In addition to contributing to the process of airway epithelial remodeling, cigarette smoke induced activation of KRAS may play an important role in oncogenic transformation of the airway. A recent study by Vaz et al.  using untransformed human airway epithelial cells demonstrated that in vitro long term exposure of the cells to cigarette smoke condensate induces epigenetic changes commonly seen in smoking-related non-small cell lung cancer which sensitize the cells to transformation with a single KRAS driver mutation. Based on our findings, we can hypothesize that cigarette smoke-induced activation of wild-type KRAS may contribute to the sensitization of the cells to oncogenic transformation via activation of growth promoting pathways.
In summary, our data demonstrates that KRAS-dependent signaling plays a critical role in regulating the balance of secretory, ciliated and squamous cell differentiation of the human airway epithelium. Suppression of KRAS signaling increased squamous cell differentiation at the expense of secretory and ciliated cell differentiation, whereas activation of KRAS signaling promotes secretory and ciliated cell differentiation at the expense of squamous cells. Furthermore, cigarette smoke exposure results in increased KRAS activity in the airway both in vitro and in vivo. Therefore, development of airway epithelial remodeling in smokers may, in part, be regulated by cigarette smoke-mediated activation of KRAS-dependent signaling in BC.
Availability of data and materials
Please contact the corresponding author.
Downward J. Targeting RAS signalling pathways in cancer therapy. Nat Rev Cancer. 2003;3:11–22.
Colicelli J. Human RAS superfamily proteins and related GTPases. Sci STKE. 2004;2004:RE13.
Papke B, Der CJ. Drugging RAS: Know the enemy. Science. 2017;355:1158–63.
Simanshu DK, Nissley DV, McCormick F. RAS proteins and their regulators in human disease. Cell. 2017;170:17–33.
Haigis KM. KRAS alleles: the devil is in the detail. Trends Cancer. 2017;3:686–97.
Nussinov R, Jang H, Tsai CJ, Liao TJ, Li S, Fushman D, Zhang J. Intrinsic protein disorder in oncogenic KRAS signaling. Cell Mol Life Sci. 2017;74:3245–61.
Tomasini P, Walia P, Labbe C, Jao K, Leighl NB. Targeting the KRAS pathway in non-small cell lung Cancer. Oncologist. 2016;21:1450–60.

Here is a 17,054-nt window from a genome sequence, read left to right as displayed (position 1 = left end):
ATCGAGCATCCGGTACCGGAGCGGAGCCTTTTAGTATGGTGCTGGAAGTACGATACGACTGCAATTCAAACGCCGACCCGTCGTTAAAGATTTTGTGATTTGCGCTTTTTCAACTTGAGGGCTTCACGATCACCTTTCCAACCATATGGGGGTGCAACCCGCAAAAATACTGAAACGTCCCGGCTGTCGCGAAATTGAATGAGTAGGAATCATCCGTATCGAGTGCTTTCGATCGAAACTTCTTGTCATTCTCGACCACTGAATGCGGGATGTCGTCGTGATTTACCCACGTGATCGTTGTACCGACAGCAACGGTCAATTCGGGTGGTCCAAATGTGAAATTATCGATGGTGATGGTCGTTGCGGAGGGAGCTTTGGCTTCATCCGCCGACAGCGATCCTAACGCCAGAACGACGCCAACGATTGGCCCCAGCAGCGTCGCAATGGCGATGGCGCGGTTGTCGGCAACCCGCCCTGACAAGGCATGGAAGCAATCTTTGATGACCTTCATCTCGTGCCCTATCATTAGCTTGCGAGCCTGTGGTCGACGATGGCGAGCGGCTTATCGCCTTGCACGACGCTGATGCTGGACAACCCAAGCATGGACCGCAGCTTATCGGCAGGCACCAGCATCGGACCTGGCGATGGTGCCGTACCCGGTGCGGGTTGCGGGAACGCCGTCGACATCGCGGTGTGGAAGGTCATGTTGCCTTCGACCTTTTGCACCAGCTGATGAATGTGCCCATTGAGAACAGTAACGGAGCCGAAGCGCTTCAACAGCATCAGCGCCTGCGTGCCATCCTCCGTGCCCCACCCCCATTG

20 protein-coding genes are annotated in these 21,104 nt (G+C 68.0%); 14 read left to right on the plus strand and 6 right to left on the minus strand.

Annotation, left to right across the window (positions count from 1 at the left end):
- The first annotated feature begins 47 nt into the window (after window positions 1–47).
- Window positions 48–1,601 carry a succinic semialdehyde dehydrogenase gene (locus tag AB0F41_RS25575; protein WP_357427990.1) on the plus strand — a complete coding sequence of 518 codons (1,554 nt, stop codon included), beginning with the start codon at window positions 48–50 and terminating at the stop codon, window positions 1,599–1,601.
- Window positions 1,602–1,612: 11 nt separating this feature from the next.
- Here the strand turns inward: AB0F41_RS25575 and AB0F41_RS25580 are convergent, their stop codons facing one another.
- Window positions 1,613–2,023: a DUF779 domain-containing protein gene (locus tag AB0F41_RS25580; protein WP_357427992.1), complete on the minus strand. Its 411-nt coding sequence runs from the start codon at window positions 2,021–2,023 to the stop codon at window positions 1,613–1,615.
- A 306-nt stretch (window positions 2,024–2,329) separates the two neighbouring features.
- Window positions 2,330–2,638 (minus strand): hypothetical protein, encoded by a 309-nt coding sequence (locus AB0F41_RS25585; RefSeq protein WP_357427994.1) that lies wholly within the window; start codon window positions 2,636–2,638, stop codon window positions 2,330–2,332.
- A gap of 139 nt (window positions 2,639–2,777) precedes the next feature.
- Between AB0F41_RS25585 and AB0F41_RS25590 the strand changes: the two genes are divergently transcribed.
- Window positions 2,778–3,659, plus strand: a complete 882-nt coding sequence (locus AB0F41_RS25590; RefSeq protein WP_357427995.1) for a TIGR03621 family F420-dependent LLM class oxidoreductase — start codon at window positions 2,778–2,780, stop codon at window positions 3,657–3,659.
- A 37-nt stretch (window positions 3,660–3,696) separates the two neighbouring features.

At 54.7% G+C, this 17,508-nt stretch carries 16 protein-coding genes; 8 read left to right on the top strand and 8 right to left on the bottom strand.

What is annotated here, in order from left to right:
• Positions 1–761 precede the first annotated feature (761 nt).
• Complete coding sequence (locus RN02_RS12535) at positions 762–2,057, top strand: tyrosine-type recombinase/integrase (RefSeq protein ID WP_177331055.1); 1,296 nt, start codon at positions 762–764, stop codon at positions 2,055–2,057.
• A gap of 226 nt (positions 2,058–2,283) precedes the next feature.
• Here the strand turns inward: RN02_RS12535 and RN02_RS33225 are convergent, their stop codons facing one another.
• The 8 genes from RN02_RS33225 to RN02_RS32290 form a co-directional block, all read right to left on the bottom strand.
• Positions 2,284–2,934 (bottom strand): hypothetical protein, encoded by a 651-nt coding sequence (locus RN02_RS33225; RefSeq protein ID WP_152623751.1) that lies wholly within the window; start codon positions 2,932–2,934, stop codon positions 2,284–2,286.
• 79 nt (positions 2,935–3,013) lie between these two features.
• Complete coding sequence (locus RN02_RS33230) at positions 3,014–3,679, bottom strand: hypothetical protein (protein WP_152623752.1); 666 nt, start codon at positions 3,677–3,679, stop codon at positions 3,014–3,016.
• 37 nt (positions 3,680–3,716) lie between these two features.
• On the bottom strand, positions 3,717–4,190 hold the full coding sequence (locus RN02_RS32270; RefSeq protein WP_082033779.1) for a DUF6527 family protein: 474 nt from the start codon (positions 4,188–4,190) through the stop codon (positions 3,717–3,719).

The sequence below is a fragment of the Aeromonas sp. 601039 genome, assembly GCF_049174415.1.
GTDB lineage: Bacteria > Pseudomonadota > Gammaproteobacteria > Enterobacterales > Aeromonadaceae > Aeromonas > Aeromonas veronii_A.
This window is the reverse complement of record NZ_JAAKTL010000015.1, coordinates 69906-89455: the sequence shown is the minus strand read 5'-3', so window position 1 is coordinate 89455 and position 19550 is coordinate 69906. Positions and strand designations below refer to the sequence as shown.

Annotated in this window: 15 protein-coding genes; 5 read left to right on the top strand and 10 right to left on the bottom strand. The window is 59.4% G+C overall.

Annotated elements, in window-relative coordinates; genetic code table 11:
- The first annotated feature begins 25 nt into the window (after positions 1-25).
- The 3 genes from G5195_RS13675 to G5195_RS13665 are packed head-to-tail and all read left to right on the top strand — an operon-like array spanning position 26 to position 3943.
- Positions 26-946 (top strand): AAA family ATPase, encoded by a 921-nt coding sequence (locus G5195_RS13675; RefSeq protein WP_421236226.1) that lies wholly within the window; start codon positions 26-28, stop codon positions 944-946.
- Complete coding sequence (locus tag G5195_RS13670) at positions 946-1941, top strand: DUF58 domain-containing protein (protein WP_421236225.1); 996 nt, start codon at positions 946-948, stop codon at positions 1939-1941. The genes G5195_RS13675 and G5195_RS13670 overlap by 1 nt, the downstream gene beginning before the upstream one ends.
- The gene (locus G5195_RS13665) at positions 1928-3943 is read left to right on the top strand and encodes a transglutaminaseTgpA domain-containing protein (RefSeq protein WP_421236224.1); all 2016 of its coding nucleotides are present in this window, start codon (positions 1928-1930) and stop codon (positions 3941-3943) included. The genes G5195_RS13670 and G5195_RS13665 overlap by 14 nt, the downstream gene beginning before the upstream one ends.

Kempf E, Rousseau B, Besse B, Paz-Ares L. KRAS oncogene in lung cancer: focus on molecularly driven clinical trials. Eur Respir Rev. 2016;25:71–6.
Chalela R, Curull V, Enriquez C, Pijuan L, Bellosillo B, Gea J. Lung adenocarcinoma: from molecular basis to genome-guided therapy and immunotherapy. J Thorac Dis. 2017;9:2142–58.
Guibert N, Ilie M, Long E, Hofman V, Bouhlel L, Brest P, Mograbi B, Marquette CH, Didier A, Mazieres J, Hofman P. KRAS mutations in lung adenocarcinoma: molecular and epidemiological characteristics, methods for detection, and therapeutic strategy perspectives. Curr Mol Med. 2015;15:418–32.
Naidoo J, Drilon A. KRAS-mutant lung cancers in the era of targeted therapy. Adv Exp Med Biol. 2016;893:155–78.
Krygowska AA, Castellano E. PI3K: a crucial piece in the RAS signaling puzzle. Cold Spring Harb Perspect Med. 2017.
Dorard C, Vucak G, Baccarini M. Deciphering the RAS/ERK pathway in vivo. Biochem Soc Trans. 2017;45:27–36.
Mendoza MC, Er EE, Blenis J. The Ras-ERK and PI3K-mTOR pathways: cross-talk and compensation. Trends Biochem Sci. 2011;36:320–8.
Nussinov R, Wang G, Tsai CJ, Jang H, Lu S, Banerjee A, Zhang J, Gaponenko V. Calmodulin and PI3K signaling in KRAS cancers. Trends Cancer. 2017;3:214–24.
Evans MJ, Van Winkle LS, Fanucchi MV, Plopper CG. Cellular and molecular characteristics of basal cells in airway epithelium. Exp Lung Res. 2001;27:401–15.
Hackett NR, Shaykhiev R, Walters MS, Wang R, Zwick RK, Ferris B, Witover B, Salit J, Crystal RG. The human airway epithelial basal cell transcriptome. PLoS One. 2011;6:e18378.
Hackett TL, Shaheen F, Johnson A, Wadsworth S, Pechkovsky DV, Jacoby DB, Kicic A, Stick SM, Knight DA. Characterization of side population cells from human airway epithelium. Stem Cells. 2008;26:2576–85.
Hajj R, Baranek T, Le Naour R, Lesimple P, Puchelle E, Coraux C. Basal cells of the human adult airway surface epithelium retain transit-amplifying cell properties. Stem Cells. 2007;25:139–48.
Hogan BL, Barkauskas CE, Chapman HA, Epstein JA, Jain R, Hsia CC, Niklason L, Calle E, Le A, Randell SH, Rock J, Snitow M, Krummel M, Stripp BR, Vu T, White ES, Whitsett JA, Morrisey EE. Repair and regeneration of the respiratory system: complexity, plasticity, and mechanisms of lung stem cell function. Cell Stem Cell. 2014;15:123–38.